Id. ¶ 34; FAC Exhibit 18 at 7.[10]

NGBF's 2008 and 2009 Forms 10-K, [11] which were filed on March 31, 2009, and March 26, 2010, respectively, contained substantially identical language, and further stated that, in April 2007, NGBF filed a patent application under the PCT that claimed the benefit of the United States provisional application, and in September 2008, NGBF filed national applications in the United States and certain foreign countries. FAC ¶ 34; Ex. 19 at 9; Ex. 20 at 10.

NGBF's Form 10-K for 2010, [12] which was filed on April 15, 2011, contained similar language regarding NGBF's pending patent applications in the United States and abroad. FAC ¶ 35. The 2010 Form 10-K also stated that NGBF had amended its original provisional patent and continued to develop new technology due to significant improvements in its research and development efforts between 2006 and 2009. Id.; Ex. 21 at 8. In addition, NGBF's 2010 10-K included the following statements:

We are a clean energy company deploying novel technologies to produce cleaner, renewable biofuels. We have rights to a portfolio of patented and patent pending technology to manufacture alternative biofuels from plant oils, animal fats and related oils, which we market as a new class of biofuel for power generation, commercial and industrial heating, and related uses.

FAC ¶ 35; Ex. 21 at 1.

We believe the patents we have filed for the glycerin and pyrolysis oil based biofuels, that are solutions instead of emulsions, are available to us for global production, sales and licensing and are not covered by our emulsion technology license agreement. Until patent protection is granted, we must rely on trade secret protection, which requires reasonable steps to preserve secrecy.

FAC ¶ 35; Ex. 21 at 8.

The Company believes that its proprietary biofuel can provide a lower cost, renewable alternative energy source with significantly lower emissions than traditional fuels. Through our wholly owned subsidiary . . . the Company holds an exclusive license for North America, Central America and the Caribbean to commercialize proprietary emulsion technology (the " Licensed Technology"), as fully described in Note 3. The Company has two patent applications pending for solution based biofuel utilizing low alternative use feedstocks sourced from by-products of other technologies. The Licensed Technology coupled with the new filed patents constitute the Company's technology (the " Technology"), which centers on the use of precise mixing approaches to blend oils from renewable sources with water to create renewable biofuels.

FAC ¶ 35; Ex. 21 at F-7.

On March 27, 2011, Defendant Saglio emailed a copy of NGBF's Business Plan to Rabinowitz, who was acting on behalf of Alpha. FAC ¶ 42. The Business Plan stated:

In 2010, NGBF filed a provisional patent submission for a pyrolysis-based emulsion biofuel (Andrea Festuccia inventor). The patent process is proceeding forward with no significant issues to date nor do we anticipate any . In 2011, NGBF filed a second provisional patent application for a new pyrolysis oil based biofuel that is solution and not an emulsion. The patent process for this technology is just beginning but we do not anticipate any significant issues .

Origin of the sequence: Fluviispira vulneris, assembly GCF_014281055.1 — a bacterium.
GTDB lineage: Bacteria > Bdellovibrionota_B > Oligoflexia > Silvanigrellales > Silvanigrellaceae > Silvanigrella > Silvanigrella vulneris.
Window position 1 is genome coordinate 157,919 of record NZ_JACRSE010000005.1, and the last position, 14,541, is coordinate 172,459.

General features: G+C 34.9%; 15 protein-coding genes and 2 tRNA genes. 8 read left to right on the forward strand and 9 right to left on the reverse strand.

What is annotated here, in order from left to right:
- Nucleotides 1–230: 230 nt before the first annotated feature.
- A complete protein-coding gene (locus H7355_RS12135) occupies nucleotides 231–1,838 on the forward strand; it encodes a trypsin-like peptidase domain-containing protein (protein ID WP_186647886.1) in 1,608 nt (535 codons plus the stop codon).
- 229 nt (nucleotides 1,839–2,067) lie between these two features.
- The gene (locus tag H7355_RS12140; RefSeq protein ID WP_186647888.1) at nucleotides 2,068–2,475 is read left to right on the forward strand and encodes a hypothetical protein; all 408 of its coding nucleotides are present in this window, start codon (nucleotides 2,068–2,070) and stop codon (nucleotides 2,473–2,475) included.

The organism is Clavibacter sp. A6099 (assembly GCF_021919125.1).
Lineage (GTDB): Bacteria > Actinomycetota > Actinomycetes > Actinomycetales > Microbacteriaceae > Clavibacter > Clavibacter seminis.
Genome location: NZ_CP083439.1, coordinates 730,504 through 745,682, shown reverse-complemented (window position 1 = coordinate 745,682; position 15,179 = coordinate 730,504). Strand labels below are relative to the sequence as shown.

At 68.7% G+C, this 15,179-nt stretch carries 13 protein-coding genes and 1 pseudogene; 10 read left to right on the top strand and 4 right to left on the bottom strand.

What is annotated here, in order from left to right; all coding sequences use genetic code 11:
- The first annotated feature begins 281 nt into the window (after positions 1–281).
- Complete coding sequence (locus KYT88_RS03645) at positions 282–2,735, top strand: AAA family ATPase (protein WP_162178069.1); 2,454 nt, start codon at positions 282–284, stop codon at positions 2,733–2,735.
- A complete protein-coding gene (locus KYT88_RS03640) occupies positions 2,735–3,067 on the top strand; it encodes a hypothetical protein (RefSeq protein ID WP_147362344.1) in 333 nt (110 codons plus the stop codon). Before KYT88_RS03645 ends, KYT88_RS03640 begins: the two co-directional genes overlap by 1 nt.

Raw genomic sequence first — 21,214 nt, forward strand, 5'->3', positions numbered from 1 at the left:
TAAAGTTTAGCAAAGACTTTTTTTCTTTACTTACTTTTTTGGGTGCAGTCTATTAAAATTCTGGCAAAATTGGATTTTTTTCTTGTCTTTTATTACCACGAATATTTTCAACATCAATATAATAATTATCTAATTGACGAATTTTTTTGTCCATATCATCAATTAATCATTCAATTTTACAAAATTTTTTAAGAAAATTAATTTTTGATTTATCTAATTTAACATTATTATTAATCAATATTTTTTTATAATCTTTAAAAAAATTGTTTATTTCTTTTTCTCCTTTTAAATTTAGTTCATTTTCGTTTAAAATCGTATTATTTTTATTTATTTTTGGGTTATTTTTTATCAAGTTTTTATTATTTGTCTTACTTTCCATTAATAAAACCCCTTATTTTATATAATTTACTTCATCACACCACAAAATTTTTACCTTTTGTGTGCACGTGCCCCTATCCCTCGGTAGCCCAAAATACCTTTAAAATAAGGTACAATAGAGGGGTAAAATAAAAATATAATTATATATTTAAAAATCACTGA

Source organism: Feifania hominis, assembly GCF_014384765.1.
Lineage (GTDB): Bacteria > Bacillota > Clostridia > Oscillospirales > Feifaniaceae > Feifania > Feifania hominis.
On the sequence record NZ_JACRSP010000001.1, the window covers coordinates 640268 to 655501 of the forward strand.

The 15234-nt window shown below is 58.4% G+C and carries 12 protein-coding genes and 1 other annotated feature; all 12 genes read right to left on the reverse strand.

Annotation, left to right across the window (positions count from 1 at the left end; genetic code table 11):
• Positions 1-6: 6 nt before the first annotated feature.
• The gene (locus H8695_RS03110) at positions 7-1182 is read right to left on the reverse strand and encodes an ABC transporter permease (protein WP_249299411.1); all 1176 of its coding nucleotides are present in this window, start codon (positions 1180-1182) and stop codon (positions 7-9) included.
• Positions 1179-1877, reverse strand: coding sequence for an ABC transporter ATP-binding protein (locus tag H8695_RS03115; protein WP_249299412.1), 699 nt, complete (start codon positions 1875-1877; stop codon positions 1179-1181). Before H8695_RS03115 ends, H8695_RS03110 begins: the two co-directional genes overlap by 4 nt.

Id.; Ex. 30 at 8 (emphasis added). On May 3, 2011, Saglio sent another email to Rabinowitz, attaching a finance plan that discussed three new patent applications that had been filed by NGBF, implying that they were material and valid. FAC ¶ 43; Ex. 31 at 2.

On October 19, 2011, Defendant Goebel, NGBF's Chief Executive Officer, emailed Geoff Soares, a representative of Alpha, discussing NGBF's pending patent applications in detail but failing to disclose the significant deficiencies that had been identified in the Foreign Patent Reports. FAC ¶ 45. And, on October 26, 2011, Defendant Festuccia, NGBF's Chief Technology Officer, emailed Mr. Soares regarding NGBF's patent applications, again failing to disclose any of the deficiencies that had been identified in the Foreign Patent Reports. Id. ¶ 46.

Alpha claims that these statements were all false or misleading because they either gave inaccurate information regarding the viability of NGBF's patents and pending patents or failed to disclose known negative information about NGBF's patent applications that was necessary in order to make the Defendants' statements regarding the viability of its pending patents not misleading. Id. ¶ 47. Defendants failed to disclose that NGBF's pending patents had been, or likely would be, rejected and also failed to account for the diminished value of its intellectual property rights and Master License Agreement as a result. Id. ¶ ¶ 45, 47.

3. Rosen's Stock Ownership and Sales

In SEC filings and in oral statements, Defendants misrepresented and failed to disclose an unlawful scheme through which Rosen concealed his ownership and sales of NGBF stock. Id. ¶ 25. Between October 2006 and May 2010, Rosen made false statements regarding his beneficial ownership and interest in NGBF shares and then failed to report transactions through which he directly or indirectly profited from the sale of such shares. Id. ¶ ¶ 48-50.[13]